by Katherine Day
Navigating sexuality as a trans-woman isn’t always easy nor is it as clear-cut as some would prefer it be. Inquiring minds want to know if I’m straight or bi, lesbian or pansexual, or the even more obscure, asexual. For clarity’s sake: I identify as heterosexual. I am a woman in a man’s body, who is transitioning her inner-reality into her physical one, and who likes men. All men in fact, but don’t be alarmed. I’m only looking for THE ONE (for me). It might be tough to find him though, with my low tolerance for blind ignorance and easily hurt egos.
It seems as if many people are still quite inquisitive as to what might hide underneath the fabric of my panties or which bunk I‘d prefer as if there are not more pressing and urgent matters to tend to. However, to play along for a second and answer one of those questions, I prefer both the top and bottom bunks, the floor, the kitchen, the couch, the bathroom, even your boss’ desk while he’s out to lunch. Now based on this information, many of you have already judged me. Some of you have cast me aside as undateable, not worthy of someone taking the actions they would take with a more “anatomically-correct” woman based on my openness about sex or my body.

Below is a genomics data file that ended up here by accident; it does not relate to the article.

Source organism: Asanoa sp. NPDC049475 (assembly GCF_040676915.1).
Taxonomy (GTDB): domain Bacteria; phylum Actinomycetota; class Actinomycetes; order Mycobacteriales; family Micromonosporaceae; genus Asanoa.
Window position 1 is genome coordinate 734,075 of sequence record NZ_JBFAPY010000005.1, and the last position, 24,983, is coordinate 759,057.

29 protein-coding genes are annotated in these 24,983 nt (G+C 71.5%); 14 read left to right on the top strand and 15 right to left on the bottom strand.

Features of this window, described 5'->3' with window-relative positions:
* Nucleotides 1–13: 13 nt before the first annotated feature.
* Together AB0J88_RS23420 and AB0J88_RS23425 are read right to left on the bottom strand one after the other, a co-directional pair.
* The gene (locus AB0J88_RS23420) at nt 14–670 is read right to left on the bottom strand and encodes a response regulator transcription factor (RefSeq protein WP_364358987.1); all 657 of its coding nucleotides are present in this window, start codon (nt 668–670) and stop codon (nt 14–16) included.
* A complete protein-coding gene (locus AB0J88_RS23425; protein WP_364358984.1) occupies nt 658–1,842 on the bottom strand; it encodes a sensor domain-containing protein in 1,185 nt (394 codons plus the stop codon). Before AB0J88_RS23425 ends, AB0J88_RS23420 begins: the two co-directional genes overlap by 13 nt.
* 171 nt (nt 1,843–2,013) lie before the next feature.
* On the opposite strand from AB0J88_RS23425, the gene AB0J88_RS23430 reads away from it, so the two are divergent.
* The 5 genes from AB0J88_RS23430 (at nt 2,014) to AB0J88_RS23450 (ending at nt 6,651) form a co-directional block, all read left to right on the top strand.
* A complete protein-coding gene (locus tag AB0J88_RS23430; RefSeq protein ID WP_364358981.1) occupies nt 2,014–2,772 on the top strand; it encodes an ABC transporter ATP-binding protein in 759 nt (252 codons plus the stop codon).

Did you know that many men and women (trans included) who feel less than, settle for friends, jobs, or partners, they find less than ideal or healthy? A later topic.
Also, that there are a great many people with less than suitable social skills just waiting to mold these men and women into the toys they never got to play with as a child? Another later topic.
I could wax verbose, communicating the plight of most relationships on the psychologic level and how that extrapolates into perceived failures throughout our entire lives creating a self-fulfilling prophecy, but today I simply wish to talk about my friend Harry.
Harry and I “met” the day after my birthday. I’d recently finished watching an arousing interview starring Harry with my friend Mike of @axxidentalzine.
His full name: Harry Clayton-Wright
Age: 27 years old
Location: Brighton, UK
Yes. He’s English. He’s also very clever, highly creative, a bit dodgy, and he also has a cute furry bum to match.